Johannesburg — THE use of virtual assistants (VAs) in the workplace is projected to grow in the next two years, with 25 per cent of digital workers using them on a daily basis.
This will be up from less than 2 percent in the current year.
"We expect VAs to be used by an increasing number of organisations over the next three years," said Annette Jump, senior director at Gartner, the research and advisory company.
She said industries such as insurance and financial services were showing strong interest in piloting VAs internally.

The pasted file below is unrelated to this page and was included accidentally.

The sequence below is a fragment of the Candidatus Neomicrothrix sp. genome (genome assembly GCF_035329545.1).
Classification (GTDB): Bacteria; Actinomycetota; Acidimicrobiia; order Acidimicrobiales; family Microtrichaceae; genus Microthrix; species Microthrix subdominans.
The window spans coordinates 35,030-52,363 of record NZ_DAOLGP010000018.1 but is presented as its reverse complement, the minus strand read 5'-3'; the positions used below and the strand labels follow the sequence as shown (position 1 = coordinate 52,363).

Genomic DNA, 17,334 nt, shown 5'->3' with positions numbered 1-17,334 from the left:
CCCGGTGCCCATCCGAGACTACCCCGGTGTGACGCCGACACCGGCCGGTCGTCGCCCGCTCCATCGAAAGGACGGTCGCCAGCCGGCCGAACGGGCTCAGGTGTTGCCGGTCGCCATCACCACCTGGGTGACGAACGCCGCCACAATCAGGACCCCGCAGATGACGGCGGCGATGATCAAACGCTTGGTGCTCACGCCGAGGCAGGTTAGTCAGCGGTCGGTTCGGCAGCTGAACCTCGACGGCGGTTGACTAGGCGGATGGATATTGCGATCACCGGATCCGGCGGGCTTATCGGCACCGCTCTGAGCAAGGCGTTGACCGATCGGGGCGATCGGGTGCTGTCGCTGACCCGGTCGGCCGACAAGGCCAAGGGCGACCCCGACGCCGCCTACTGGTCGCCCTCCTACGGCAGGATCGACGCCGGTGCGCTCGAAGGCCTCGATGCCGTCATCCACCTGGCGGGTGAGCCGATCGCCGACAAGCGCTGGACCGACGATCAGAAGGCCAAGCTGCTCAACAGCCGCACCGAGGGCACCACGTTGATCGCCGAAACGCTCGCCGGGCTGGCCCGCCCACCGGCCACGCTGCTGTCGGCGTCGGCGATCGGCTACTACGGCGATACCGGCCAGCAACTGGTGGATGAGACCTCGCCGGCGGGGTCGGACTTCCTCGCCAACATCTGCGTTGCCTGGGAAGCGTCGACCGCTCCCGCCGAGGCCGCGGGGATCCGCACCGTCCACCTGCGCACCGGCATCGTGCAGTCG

"We've also witnessed VAs being used in IT, customer service and information queries."
Ultimately, VAs used in the workplace would increase employee productivity and foster constructive engagement, Jump said.
The market for conversational platforms -- VAs and chatbots -- includes more than 1 000 vendors worldwide.
However, over the next couple of years, a race to provide new capabilities will result in the vendor landscape changing drastically, as Gartner projects.
"IT leaders looking to implement a conversation platform should determine the capabilities they need from such a platform in the short term, and select a vendor on that basis," Jump said.
A VA is generally self-employed and provides professional administrative, technical, or creative (social) assistance to clients remotely from a home office.